DC and Maryland Alimony Lawyers
ESTATE PLANNING, PROBATE & LITIGATION
Despite alimony serving the purpose of allowing parties to mitigate financial disruption at the end of a marriage, this is a contentious issue in many divorce cases. When the divorcing spouses have significant income differences, or their union lasted a decade or more, alimony could be automatic in a divorce proceeding. The length and amount of support are typically part of a dissolution agreement but could terminate early if the receiving spouse remarries.
What Is Alimony?
One of the more complicated aspects of divorce is how the court determines whether a spouse receives alimony and the type received. In Maryland, one of the below types of maintenance could be ordered:
A court will consider temporary alimony (pendente lite) to maintain the receiving spouse’s financial normalcy during the pending divorce litigation. It typically ends once the dissolution is finalized.
This alimony type is typically part of a divorce settlement in which a long-term marriage of a decade or more is ending. One party cannot support themselves due to infirmity, age, or never worked outside the home. They can no longer pursue a new career skill. This alimony support usually ends when the receiving spouse dies or remarries.
Spouses receiving this form of alimony require financial support while undergoing training to become self-supportive. This award lasts for the duration of time it takes to achieve this goal.
How is the amount of alimony determined?
- Length of the marriage
- Standard of living parties had during the marriage
- The physical and mental health of the divorcing parties
- Age of the spouses
- Available financial resources and needs each partner
- How each spouse contributed to the marriage financially and non-financially
- The length of time necessary for a spouse to obtain training or schooling to be employable
- What factors contributed to the divorce
- Any existing pre- or postnuptial agreements
- Whether the paying party can do so while meeting their own needs
- If an alimony award would qualify the paying spouse for medical assistance sooner than expected
How Long Does Alimony Last
As mentioned earlier, an alimony order’s duration can depend on several factors, including the type of support ordered, if a spouse dies, or the receiving party remarries.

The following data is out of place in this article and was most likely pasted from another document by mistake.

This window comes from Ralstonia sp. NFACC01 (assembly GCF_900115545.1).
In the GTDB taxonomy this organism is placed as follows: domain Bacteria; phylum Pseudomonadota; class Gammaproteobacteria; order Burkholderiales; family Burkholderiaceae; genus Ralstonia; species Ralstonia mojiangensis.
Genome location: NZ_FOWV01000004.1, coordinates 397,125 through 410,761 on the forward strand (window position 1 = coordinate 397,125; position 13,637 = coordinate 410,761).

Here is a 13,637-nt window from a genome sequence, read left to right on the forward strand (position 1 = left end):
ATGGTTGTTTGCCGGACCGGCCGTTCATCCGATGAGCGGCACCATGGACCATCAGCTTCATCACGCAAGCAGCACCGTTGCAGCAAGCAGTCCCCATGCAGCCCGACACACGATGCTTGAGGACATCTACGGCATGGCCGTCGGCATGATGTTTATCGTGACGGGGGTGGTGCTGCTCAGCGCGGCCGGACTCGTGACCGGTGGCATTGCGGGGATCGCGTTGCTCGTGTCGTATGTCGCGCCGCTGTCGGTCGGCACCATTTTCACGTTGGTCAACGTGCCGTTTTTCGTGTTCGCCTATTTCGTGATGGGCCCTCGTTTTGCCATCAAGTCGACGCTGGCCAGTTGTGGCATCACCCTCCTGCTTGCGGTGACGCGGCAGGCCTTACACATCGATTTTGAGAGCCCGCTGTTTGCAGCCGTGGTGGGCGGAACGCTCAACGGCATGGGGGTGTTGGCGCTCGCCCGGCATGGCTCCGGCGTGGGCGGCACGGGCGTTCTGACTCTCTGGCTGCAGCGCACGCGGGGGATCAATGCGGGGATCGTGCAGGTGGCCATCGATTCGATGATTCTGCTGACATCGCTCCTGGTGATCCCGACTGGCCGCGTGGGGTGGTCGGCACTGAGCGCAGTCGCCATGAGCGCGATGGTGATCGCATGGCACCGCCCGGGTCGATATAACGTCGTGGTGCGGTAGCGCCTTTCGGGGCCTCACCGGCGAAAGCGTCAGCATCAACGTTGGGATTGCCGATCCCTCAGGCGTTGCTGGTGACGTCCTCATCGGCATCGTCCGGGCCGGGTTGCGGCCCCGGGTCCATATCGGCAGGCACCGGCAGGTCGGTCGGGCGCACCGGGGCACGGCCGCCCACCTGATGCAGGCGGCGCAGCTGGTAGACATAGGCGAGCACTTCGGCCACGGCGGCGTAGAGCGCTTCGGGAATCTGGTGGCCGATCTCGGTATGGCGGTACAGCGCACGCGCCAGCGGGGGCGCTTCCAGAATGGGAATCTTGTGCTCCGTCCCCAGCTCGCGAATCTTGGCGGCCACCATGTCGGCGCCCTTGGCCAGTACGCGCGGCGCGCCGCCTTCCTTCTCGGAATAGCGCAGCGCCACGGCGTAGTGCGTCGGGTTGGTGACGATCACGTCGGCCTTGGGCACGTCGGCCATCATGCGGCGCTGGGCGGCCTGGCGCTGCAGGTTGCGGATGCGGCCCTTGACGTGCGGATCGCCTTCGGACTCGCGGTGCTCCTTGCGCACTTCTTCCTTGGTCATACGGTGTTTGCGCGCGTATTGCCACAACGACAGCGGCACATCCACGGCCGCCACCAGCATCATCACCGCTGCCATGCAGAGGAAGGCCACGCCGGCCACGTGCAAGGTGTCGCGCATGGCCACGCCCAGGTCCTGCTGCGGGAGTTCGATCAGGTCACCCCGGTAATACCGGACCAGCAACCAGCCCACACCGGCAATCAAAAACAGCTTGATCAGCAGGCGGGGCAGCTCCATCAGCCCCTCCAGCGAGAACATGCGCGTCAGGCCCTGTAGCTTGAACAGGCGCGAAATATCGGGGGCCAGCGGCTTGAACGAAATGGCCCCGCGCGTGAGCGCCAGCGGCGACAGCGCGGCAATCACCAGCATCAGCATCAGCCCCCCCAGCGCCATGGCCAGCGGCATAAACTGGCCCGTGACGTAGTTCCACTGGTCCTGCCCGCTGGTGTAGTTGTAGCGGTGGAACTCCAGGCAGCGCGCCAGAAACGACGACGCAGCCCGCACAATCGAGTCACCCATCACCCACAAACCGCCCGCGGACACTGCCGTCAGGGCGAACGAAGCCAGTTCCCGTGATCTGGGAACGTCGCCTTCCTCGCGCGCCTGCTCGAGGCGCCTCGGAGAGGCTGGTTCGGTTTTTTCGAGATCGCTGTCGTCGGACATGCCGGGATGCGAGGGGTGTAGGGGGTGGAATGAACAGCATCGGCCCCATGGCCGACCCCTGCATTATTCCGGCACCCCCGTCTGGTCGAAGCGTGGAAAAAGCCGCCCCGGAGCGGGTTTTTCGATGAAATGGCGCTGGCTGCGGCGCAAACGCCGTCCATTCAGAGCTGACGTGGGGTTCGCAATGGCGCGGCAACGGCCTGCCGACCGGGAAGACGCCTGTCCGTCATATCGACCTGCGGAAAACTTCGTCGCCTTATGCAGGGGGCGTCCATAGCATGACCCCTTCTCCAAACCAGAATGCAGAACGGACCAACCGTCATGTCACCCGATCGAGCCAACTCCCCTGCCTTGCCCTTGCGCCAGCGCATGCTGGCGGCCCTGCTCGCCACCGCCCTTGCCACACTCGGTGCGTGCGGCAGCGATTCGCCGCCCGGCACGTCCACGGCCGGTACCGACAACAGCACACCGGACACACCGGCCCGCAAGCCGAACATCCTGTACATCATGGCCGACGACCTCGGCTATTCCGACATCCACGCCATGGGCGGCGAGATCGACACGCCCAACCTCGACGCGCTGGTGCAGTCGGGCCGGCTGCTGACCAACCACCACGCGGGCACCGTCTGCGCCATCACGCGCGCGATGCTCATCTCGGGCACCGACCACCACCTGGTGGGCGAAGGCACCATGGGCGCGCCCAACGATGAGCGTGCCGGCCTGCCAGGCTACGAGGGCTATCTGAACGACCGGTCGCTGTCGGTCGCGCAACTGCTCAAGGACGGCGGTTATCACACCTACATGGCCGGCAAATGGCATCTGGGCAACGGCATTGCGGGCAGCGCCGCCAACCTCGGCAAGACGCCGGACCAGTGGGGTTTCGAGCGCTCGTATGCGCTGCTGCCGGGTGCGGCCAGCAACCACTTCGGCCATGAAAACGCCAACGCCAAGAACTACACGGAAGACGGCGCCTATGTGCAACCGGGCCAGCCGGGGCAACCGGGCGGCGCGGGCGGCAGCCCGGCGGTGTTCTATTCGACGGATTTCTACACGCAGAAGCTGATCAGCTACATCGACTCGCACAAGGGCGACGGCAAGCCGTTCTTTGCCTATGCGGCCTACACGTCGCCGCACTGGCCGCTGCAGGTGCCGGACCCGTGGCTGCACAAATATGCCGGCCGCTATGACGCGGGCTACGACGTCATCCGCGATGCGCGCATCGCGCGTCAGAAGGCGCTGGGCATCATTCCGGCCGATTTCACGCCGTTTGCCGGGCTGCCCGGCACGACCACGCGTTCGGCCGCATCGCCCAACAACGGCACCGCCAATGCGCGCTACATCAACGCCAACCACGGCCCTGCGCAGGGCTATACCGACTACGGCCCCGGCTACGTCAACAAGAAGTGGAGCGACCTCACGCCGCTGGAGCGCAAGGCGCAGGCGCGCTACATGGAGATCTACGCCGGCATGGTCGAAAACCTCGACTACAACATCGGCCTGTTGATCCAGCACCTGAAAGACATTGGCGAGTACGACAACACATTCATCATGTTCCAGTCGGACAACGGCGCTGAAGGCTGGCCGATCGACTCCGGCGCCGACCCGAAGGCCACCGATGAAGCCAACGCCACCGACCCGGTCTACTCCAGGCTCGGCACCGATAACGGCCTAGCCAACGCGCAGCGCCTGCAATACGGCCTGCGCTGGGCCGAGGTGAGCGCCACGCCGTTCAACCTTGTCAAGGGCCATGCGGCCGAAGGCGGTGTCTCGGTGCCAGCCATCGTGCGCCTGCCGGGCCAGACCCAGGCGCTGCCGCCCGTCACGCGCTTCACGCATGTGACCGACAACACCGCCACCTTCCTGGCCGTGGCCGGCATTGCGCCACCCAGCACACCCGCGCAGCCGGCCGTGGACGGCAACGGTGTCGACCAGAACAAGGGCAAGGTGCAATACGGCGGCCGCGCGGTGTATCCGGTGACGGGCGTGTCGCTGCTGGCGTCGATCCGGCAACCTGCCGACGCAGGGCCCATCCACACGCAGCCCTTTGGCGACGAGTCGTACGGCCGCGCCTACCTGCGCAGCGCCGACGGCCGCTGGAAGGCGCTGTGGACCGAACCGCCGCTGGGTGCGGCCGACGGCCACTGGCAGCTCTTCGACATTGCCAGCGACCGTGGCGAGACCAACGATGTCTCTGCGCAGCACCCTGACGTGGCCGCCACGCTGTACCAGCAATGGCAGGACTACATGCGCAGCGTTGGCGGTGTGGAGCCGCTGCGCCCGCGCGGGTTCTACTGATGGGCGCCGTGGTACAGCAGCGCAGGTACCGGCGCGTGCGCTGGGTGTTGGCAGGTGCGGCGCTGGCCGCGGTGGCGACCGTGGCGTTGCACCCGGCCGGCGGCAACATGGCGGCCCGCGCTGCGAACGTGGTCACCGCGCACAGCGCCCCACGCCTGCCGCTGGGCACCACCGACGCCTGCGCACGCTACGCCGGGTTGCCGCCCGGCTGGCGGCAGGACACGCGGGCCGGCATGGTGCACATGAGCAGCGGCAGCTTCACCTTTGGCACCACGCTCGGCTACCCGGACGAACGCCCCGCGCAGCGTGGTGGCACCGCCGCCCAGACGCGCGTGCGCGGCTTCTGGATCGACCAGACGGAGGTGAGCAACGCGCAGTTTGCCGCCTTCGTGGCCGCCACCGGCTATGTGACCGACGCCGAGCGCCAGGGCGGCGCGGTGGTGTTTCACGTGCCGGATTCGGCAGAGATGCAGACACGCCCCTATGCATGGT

Since spousal support could come in the form of a lump-sum payment or get paid monthly, a divorce settlement must include clear terms of its duration and amount to be paid. This agreement will also outline whether modification by the court is possible in the future. If you are unsure of your alimony order’s terms, it is crucial to speak with one of the highly qualified attorneys at The Law Offices of Thomas Stahl right away. We have years of practice experience in family law issues like alimony and can assess your current situation to determine what obligations you have under your agreement.
What If a Spouse Cannot Afford Their Alimony Order?
Suppose a court-ordered alimony in your divorce case, and you cannot afford to pay your obligation. In that case, you must speak to an experienced lawyer right away about your situation. Depending on the circumstances causing you to fall behind in payments, the court presiding over your case has several options available, some of which could be financially devastating.
Non-payment could result in the sale of your assets to satisfy your outstanding support, garnishment of your income, or potentially facing contempt of court charges that can lead to jail time. You could request a modification of your alimony orders, but this requires a significant change in your circumstances that prevent you from paying. The courts take enforcement of their orders seriously, and you should not risk going to court alone to explain your default.
Rely on Our Alimony Attorneys to Represent You
Whether you are currently negotiating alimony demands in a divorce settlement or are struggling to make your ordered obligations, The Law Offices of Thomas Stahl can provide you solid legal advice and experienced representation. Contact our firm today at (410) 696-4326 or (202) 964-7280, or reach out to us online to schedule a consultation and learn more about what rights you have under state law regarding your legal matter.